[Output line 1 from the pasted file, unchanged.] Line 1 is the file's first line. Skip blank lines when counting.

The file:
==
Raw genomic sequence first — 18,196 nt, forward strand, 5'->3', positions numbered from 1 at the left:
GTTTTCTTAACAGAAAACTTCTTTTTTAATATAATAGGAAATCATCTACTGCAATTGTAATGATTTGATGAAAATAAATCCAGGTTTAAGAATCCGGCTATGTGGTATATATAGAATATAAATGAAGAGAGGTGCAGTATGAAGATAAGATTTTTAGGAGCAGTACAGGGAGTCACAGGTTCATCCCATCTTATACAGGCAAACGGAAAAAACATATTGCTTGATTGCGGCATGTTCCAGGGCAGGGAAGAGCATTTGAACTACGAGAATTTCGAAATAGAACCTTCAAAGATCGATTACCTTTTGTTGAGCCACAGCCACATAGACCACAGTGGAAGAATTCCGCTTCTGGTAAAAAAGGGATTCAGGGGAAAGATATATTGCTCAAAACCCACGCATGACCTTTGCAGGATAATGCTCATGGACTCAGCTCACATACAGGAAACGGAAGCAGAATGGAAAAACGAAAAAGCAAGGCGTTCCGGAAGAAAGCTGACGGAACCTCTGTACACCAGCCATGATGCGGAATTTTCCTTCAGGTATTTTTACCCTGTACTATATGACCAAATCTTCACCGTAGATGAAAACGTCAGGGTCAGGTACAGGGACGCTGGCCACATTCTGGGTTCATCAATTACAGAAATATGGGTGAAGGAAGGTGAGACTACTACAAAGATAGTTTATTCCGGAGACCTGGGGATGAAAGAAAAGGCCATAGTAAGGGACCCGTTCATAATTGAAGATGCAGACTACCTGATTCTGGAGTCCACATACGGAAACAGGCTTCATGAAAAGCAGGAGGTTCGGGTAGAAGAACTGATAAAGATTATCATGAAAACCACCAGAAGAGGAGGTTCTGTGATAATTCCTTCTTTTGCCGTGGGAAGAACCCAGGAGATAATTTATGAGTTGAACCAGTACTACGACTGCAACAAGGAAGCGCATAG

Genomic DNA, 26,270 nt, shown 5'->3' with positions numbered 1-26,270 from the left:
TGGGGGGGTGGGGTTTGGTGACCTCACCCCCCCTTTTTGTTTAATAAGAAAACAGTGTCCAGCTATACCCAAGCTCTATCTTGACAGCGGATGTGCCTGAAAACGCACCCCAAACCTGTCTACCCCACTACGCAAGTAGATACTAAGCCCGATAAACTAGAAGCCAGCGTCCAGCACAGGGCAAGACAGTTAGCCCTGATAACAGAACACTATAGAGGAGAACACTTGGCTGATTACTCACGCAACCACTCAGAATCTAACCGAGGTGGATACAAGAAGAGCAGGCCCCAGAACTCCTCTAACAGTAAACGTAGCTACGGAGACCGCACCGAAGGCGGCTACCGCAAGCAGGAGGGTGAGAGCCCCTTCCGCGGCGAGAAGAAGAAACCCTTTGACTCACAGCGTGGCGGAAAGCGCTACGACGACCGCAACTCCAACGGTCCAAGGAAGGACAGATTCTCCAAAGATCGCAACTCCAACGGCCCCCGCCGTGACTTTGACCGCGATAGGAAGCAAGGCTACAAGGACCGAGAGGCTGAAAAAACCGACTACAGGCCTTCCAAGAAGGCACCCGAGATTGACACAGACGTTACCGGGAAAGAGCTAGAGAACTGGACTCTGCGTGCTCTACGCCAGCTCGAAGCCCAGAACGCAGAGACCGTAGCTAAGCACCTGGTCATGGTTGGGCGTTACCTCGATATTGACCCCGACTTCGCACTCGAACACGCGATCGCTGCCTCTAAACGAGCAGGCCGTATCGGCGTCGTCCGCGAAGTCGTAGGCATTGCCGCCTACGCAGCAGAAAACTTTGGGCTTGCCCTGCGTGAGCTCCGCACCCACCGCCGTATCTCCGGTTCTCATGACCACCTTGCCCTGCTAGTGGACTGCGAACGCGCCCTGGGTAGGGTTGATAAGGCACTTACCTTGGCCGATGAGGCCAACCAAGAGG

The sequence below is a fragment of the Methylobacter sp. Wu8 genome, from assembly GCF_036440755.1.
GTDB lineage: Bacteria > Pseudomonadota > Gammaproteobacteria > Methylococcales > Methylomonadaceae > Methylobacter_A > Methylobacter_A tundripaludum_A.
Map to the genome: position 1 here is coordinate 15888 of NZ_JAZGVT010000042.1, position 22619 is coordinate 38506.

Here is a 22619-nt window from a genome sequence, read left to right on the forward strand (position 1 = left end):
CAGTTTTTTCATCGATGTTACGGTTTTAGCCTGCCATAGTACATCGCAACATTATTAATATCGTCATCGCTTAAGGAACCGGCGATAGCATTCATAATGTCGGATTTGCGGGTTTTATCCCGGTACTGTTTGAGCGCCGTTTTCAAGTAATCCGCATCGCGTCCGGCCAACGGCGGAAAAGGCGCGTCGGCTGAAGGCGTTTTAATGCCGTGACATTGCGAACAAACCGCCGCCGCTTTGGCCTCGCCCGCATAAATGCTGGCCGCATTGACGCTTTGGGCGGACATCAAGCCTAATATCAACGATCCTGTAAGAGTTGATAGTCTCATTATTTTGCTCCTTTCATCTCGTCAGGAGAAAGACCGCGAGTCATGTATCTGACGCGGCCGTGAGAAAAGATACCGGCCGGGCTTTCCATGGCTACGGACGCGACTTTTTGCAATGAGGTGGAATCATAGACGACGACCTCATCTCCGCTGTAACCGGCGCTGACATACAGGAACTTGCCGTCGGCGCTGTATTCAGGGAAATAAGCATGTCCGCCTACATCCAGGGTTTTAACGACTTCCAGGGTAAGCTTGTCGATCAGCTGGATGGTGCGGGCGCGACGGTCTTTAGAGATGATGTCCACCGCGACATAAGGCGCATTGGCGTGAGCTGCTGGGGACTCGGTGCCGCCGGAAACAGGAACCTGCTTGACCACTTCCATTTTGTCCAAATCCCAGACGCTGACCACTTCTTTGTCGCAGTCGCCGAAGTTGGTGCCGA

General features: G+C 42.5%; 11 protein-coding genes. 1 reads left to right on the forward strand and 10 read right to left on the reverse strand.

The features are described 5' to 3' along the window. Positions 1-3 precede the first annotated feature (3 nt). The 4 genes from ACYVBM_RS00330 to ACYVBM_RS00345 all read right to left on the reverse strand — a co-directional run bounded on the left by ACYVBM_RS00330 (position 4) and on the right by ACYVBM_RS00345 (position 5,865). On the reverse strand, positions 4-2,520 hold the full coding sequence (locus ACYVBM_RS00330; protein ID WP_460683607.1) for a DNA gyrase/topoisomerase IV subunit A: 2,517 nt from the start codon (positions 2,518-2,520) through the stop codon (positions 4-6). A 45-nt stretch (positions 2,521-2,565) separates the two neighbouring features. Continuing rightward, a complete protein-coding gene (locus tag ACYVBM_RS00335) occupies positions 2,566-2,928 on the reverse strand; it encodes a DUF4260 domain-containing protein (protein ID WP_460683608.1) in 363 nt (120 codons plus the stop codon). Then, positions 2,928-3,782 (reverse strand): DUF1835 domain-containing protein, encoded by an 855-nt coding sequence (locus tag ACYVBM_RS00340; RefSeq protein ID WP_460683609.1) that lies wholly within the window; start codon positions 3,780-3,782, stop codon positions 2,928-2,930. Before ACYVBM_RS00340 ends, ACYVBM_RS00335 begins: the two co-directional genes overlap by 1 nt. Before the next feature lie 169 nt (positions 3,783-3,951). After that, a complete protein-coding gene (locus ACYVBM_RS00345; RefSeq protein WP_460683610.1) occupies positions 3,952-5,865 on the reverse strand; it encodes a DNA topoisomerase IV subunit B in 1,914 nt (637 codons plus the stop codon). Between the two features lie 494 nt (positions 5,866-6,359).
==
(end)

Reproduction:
Raw genomic sequence first — 18,196 nt, forward strand, 5'->3', positions numbered from 1 at the left: